Trevin Wax reviews Paul Little’s guide to evangelism, How to Give Away Your Faith, and rightly points out that salvation is as much about society, humanity as a people (note the singular collective use), as it is about the individual:
Resurrection morning is the start of God’s new creation – the kingdom of God being inaugurated now, even as it has not yet come in its fullness. The disciples experience the power of Christ’s resurrection, not merely so that their relationship with the living Savior can continue, but also that they may form the people of God, the new humanity, a beloved community of faith that has been ‘reborn’ and now serves as the sign of the wondrous future that God has in store for the whole cosmos.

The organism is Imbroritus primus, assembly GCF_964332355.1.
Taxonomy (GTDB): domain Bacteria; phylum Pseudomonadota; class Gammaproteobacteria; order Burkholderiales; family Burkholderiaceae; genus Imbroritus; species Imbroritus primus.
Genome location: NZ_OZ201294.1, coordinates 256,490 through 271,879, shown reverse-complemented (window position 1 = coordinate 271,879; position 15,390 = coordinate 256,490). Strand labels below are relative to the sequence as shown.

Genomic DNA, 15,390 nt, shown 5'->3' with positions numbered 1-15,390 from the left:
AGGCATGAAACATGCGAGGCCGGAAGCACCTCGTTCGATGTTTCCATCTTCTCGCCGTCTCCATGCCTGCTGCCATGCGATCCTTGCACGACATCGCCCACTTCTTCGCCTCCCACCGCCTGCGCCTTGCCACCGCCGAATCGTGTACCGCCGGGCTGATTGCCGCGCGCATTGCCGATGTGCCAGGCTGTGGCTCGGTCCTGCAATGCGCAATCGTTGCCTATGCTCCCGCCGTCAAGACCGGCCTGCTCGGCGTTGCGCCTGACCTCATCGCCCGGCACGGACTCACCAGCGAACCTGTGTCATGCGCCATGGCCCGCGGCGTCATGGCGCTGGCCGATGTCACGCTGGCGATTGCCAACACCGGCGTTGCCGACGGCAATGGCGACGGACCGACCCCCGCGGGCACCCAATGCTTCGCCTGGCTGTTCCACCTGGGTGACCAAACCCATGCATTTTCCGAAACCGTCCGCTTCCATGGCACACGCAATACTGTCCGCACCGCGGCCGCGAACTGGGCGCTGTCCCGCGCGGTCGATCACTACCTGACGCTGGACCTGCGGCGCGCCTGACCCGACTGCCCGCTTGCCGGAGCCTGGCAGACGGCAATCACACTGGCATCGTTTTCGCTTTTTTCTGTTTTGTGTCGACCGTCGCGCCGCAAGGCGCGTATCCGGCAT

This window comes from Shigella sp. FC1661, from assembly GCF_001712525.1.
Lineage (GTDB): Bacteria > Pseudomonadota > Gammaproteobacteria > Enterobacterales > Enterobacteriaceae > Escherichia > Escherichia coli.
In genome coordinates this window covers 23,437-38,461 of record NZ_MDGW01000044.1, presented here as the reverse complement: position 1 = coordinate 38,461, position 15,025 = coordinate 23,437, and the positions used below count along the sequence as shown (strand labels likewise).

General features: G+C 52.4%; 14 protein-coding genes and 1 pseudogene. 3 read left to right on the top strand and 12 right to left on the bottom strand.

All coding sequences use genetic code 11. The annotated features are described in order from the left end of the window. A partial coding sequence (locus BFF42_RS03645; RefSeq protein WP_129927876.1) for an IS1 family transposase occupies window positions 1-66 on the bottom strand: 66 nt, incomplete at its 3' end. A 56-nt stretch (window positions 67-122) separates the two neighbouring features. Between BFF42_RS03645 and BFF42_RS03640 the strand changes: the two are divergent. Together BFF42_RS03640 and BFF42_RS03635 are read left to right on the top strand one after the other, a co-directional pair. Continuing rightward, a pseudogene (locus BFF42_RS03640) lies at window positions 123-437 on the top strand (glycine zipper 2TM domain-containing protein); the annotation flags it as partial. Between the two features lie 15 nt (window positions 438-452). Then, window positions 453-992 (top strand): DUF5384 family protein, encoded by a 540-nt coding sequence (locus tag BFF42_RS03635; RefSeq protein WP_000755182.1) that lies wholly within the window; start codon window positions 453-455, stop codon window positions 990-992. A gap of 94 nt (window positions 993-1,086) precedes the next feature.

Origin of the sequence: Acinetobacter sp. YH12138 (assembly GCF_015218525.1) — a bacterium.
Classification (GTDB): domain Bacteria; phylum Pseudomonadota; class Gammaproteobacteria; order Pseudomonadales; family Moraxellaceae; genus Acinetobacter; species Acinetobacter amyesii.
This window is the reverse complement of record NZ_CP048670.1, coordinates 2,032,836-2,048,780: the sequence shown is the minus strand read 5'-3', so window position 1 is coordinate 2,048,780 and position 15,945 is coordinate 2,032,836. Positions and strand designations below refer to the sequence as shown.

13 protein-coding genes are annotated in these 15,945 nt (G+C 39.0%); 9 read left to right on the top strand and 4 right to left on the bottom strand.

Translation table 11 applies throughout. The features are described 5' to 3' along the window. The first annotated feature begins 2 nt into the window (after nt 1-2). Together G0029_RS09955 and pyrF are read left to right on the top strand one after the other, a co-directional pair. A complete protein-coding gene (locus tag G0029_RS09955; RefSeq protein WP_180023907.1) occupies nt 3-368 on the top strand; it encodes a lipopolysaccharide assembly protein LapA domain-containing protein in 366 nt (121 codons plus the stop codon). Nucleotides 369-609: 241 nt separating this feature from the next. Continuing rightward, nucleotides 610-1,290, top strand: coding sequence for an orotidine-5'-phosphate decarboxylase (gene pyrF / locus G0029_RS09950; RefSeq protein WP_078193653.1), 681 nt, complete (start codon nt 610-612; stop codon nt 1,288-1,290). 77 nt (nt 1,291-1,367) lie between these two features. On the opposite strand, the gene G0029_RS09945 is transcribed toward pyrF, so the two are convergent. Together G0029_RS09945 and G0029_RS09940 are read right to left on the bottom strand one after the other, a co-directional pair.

One step further: the Church, being the redeemed people of the Lord, is the form of salvation and thus is, concretely, salvation itself, as Peter Leithart says (Against Christianity, 32); entering it is, well, entering it. Why can salvation ordinarily not be found outside the Church? Because the word and the sacraments administered in the Church are what God uses to make his own people, and because we, being social creatures, cannot be considered apart from our being society as well as our being individuals.